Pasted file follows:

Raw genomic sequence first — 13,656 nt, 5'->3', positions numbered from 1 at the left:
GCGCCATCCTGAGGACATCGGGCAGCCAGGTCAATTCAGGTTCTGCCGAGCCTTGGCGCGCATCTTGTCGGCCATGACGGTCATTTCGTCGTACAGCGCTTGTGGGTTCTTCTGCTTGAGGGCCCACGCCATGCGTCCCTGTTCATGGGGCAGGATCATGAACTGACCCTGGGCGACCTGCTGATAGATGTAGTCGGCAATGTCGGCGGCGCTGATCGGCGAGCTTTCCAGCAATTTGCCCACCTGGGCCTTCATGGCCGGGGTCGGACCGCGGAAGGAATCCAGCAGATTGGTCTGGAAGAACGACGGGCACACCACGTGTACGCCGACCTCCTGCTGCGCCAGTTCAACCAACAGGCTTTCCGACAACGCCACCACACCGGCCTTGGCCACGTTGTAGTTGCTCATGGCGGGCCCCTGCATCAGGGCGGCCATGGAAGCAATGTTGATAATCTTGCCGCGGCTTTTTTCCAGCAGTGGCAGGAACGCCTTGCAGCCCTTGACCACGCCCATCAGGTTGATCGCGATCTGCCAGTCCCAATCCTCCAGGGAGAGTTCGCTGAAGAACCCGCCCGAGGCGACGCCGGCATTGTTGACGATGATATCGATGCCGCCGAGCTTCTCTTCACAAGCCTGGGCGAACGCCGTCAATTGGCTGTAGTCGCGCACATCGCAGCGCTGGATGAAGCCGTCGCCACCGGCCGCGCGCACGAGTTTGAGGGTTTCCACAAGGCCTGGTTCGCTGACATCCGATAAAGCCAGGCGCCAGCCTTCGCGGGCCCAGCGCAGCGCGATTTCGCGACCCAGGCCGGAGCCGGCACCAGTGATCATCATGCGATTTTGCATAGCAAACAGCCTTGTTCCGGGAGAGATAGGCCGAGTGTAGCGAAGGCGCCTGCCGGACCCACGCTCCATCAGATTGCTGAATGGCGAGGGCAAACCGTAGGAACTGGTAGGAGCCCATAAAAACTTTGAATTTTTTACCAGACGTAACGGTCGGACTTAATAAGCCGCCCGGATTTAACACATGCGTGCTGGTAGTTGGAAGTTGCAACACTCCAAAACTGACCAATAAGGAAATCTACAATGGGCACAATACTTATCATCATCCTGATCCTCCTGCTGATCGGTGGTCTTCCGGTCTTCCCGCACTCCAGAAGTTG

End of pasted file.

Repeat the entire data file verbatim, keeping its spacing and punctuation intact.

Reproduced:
Raw genomic sequence first — 13,656 nt, 5'->3', positions numbered from 1 at the left:
GCGCCATCCTGAGGACATCGGGCAGCCAGGTCAATTCAGGTTCTGCCGAGCCTTGGCGCGCATCTTGTCGGCCATGACGGTCATTTCGTCGTACAGCGCTTGTGGGTTCTTCTGCTTGAGGGCCCACGCCATGCGTCCCTGTTCATGGGGCAGGATCATGAACTGACCCTGGGCGACCTGCTGATAGATGTAGTCGGCAATGTCGGCGGCGCTGATCGGCGAGCTTTCCAGCAATTTGCCCACCTGGGCCTTCATGGCCGGGGTCGGACCGCGGAAGGAATCCAGCAGATTGGTCTGGAAGAACGACGGGCACACCACGTGTACGCCGACCTCCTGCTGCGCCAGTTCAACCAACAGGCTTTCCGACAACGCCACCACACCGGCCTTGGCCACGTTGTAGTTGCTCATGGCGGGCCCCTGCATCAGGGCGGCCATGGAAGCAATGTTGATAATCTTGCCGCGGCTTTTTTCCAGCAGTGGCAGGAACGCCTTGCAGCCCTTGACCACGCCCATCAGGTTGATCGCGATCTGCCAGTCCCAATCCTCCAGGGAGAGTTCGCTGAAGAACCCGCCCGAGGCGACGCCGGCATTGTTGACGATGATATCGATGCCGCCGAGCTTCTCTTCACAAGCCTGGGCGAACGCCGTCAATTGGCTGTAGTCGCGCACATCGCAGCGCTGGATGAAGCCGTCGCCACCGGCCGCGCGCACGAGTTTGAGGGTTTCCACAAGGCCTGGTTCGCTGACATCCGATAAAGCCAGGCGCCAGCCTTCGCGGGCCCAGCGCAGCGCGATTTCGCGACCCAGGCCGGAGCCGGCACCAGTGATCATCATGCGATTTTGCATAGCAAACAGCCTTGTTCCGGGAGAGATAGGCCGAGTGTAGCGAAGGCGCCTGCCGGACCCACGCTCCATCAGATTGCTGAATGGCGAGGGCAAACCGTAGGAACTGGTAGGAGCCCATAAAAACTTTGAATTTTTTACCAGACGTAACGGTCGGACTTAATAAGCCGCCCGGATTTAACACATGCGTGCTGGTAGTTGGAAGTTGCAACACTCCAAAACTGACCAATAAGGAAATCTACAATGGGCACAATACTTATCATCATCCTGATCCTCCTGCTGATCGGTGGTCTTCCGGTCTTCCCGCACTCCAGAAGTTG